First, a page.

The UNESCO World Heritage site of Çatalhöyük is a unique example of a well-preserved Neolithic settlement and for decades has been considered one of the key sites for understanding human prehistory. A major exhibition celebrating the site and the science of archaeology, ‘The Curious Case of Çatalhöyük’, will be held at the Brunei Gallery, School of Oriental & African Studies (SOAS), Russell Square, from 12 October to 15 December 2018. The exhibition reveals the ‘behind the scenes’ of a pioneer excavation and research project of one of the most complex societies of its time.
Çatalhöyük is a Neolithic settlement located in the Konya plain of central Turkey. Since 1993, under the supervision of British archaeologist Professor Ian Hodder, the Çatalhöyük Research Project has been shedding light on how one of the world’s earliest societies made the transition from hunting to farming and how it was organised socio-economically.
ANAMED’s major exhibition in 2017, ‘The Curious Case of Çatalhöyük’ was developed to celebrate the 25th and final excavation season of the Çatalhöyük Research Project. Known for its fascinating, cutting-edge archaeological research methods and laboratory collaborations, the exhibition presents the Çatalhöyük excavation through various experiment-based display features, including 3D prints of finds, laser-scanned overviews of excavation areas, and immersive digital displays that bring the 9000-year-old settlement back to life.
‘The Curious Case of Çatalhöyük’ narrates the reflexive methods of the excavation through all its phases, starting from the moment the trowel touches the soil to the documentation of the finds, the laboratory analysis, and the sharing of information. Although traditional excavation remains the primary form of investigation at Çatalhöyük, digital, experimental, and visual reconstruction methods are increasingly employed to aid research and interpretation. This experimental legacy is reflected in exhibition displays and is complemented by incorporative artistic interventions, which underline how the site has been subject to various artworks.
As part of the exhibition, an award-winning immersive digital sculpture is commissioned to the media artist Refik Anadol from Turkey. Anadol developed a digital installation using Çatalhöyük Research Project’s archive, which consists of 2.8 million data records tied to 250,000 finds. By employing machine learning algorithms to sort relations among these records, Anadol transforms this knowledge into an immersive media installation that transcends research, archaeology, art, and technology.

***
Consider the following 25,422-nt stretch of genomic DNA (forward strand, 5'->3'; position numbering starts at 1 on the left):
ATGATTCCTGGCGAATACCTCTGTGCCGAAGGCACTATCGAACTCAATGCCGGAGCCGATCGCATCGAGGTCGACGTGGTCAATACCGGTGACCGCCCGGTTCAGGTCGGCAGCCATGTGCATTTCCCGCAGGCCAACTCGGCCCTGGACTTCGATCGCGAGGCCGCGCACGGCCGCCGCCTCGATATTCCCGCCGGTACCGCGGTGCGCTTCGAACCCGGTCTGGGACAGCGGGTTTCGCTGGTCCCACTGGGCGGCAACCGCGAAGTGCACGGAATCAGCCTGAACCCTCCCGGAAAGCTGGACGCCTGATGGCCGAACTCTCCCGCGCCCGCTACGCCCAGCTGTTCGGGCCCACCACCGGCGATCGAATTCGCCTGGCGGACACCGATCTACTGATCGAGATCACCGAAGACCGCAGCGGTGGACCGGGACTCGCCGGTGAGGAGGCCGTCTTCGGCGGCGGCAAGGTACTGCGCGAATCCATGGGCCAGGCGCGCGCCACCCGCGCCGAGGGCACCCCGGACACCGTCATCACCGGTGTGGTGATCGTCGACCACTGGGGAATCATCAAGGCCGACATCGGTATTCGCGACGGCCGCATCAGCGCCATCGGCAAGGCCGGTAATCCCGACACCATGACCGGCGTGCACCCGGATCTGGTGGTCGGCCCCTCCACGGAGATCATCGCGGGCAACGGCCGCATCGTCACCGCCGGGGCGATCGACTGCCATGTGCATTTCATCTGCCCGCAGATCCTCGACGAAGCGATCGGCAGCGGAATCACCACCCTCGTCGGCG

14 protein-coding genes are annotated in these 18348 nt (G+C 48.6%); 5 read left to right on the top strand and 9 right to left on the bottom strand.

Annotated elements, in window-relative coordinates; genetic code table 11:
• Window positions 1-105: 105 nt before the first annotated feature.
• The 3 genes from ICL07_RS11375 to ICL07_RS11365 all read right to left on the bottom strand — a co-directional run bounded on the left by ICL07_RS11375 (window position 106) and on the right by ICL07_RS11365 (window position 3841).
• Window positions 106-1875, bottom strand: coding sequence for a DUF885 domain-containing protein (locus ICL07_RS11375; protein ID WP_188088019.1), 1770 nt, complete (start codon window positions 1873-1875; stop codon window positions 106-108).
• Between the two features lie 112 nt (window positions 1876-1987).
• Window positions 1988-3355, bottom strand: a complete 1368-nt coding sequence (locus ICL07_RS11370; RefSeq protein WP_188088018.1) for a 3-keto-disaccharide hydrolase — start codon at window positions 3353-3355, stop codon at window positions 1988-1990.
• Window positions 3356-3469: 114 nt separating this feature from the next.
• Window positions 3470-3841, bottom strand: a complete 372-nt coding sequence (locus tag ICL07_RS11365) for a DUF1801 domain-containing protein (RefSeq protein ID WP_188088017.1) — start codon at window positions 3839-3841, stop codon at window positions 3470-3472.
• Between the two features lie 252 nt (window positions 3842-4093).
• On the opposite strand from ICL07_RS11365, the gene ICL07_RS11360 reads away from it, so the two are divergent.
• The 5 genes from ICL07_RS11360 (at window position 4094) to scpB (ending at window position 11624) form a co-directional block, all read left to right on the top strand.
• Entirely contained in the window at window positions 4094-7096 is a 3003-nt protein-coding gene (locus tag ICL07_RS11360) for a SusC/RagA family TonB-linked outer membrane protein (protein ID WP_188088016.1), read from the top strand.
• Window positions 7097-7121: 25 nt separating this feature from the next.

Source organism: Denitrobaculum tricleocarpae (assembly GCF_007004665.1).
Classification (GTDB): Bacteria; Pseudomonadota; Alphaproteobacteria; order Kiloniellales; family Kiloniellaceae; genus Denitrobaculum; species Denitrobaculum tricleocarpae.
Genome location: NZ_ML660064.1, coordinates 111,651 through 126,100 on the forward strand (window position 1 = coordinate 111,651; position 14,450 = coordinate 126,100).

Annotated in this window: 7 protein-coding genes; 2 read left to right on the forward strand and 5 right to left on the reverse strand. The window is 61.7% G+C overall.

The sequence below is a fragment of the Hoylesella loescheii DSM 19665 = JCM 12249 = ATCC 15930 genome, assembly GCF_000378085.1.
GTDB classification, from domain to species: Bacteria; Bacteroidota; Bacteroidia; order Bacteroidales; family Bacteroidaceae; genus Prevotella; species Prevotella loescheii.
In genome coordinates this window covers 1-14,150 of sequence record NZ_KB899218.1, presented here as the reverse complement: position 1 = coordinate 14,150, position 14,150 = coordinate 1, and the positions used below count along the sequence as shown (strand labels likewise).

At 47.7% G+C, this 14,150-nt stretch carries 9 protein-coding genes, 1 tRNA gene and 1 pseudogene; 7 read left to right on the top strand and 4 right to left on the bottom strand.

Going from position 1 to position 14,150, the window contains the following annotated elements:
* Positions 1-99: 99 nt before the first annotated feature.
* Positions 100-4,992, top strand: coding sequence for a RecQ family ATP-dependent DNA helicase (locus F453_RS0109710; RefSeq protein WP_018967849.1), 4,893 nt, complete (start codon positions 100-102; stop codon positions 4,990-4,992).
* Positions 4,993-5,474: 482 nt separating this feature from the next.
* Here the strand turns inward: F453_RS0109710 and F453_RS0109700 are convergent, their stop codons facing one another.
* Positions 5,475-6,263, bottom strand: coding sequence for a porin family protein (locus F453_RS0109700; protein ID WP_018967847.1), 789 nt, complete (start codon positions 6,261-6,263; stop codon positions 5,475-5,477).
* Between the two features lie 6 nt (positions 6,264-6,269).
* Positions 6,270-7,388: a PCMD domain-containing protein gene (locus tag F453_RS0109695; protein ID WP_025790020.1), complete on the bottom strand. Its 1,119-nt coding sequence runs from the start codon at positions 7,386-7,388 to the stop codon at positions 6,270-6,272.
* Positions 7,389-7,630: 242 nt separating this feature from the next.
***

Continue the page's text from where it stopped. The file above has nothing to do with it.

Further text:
This exhibition is organised by Koç University’s Research Center for Anatolian Civilizations (ANAMED), managed by Şeyda Çetin, and curated by Duygu Tarkan, with contributions from Ian Hodder and other Çatalhöyük Research Project team members. The exhibition is designed by PATTU Architecture with the support of Yapı Kredi Bank that is one of the main sponsors of Çatalhöyük excavations since 1997 and the technological sponsorship of Grundig.
Highlights of the Exhibition:
*‘The Curious Case of Çatalhöyük’ invites visitors to gain a better understanding of the work carried out by archaeologists. Its combination of narration, interesting details, and a hands-on approach renders it unique and contributes to both archaeology and a greater public understanding and appreciation of Çatalhöyük.
*Through interactive excavation house set-up, visitors can step into the shoes of archaeologists working at a Neolithic site, an experience that can’t be duplicated, even at the site itself.
*Media artist Refik Anadol’s award-winning media installation reinterprets the entirety of the Çatalhöyük excavation archive. Anadol visually collated 2.8 million excavation records of 250,000 finds discovered during the 25 years of scientific research conducted by the Çatalhöyük Research Project. Anadol employed machine learning algorithms to find relations among these records and transformed this knowledge into an immersive media installation that transcends research, archaeology, art, and technology. Anadol’s work is the first instance of such a large volume of archaeological data from one site being used in an artistic and aesthetic framework.
*An interactive reimagining of the excavation house and on-site laboratories presents artefacts which have been catalogued and prepared for distribution to specialist labs for further examination.
*Visitors can handle 3D prints of Çatalhöyük finds, including figurines, fragments of pottery, and obsidian tools.
*A fly-through created from laser scans provides an overview of the excavation areas and landscape.
*Visitors can pick from 42 RFID discs — each representing an actual find from Çatalhöyük, including human bones, a stamp seal, and a basket remain — and scan them to reveal details about where and when the artefacts were discovered, the period they date to, and other information.
*More than 450 articles and books published on Çatalhöyük are available for visitors, so that they can explore the written sources about one of the most exceptional archaeological sites in the world.
20–24 November 2018, The Brunei Gallery, SOAS University of London
Experience Çatalhöyük Through Virtual Reality
The Virtual Reality (VR) project presents an immersive recreation of the Çatalhöyük
settlement. Equipped with VR headsets, visitors will be transported back into a
Çatalhöyük building to observe life 9,000 years ago. Visitors will enter the Neolithic period, walk around the mud-brick houses of Çatalhöyük, virtually ‘pick up’ objects from the floor, witness the honeycomb-like architectural style from the rooftops, and see the landscape of the Konya plain.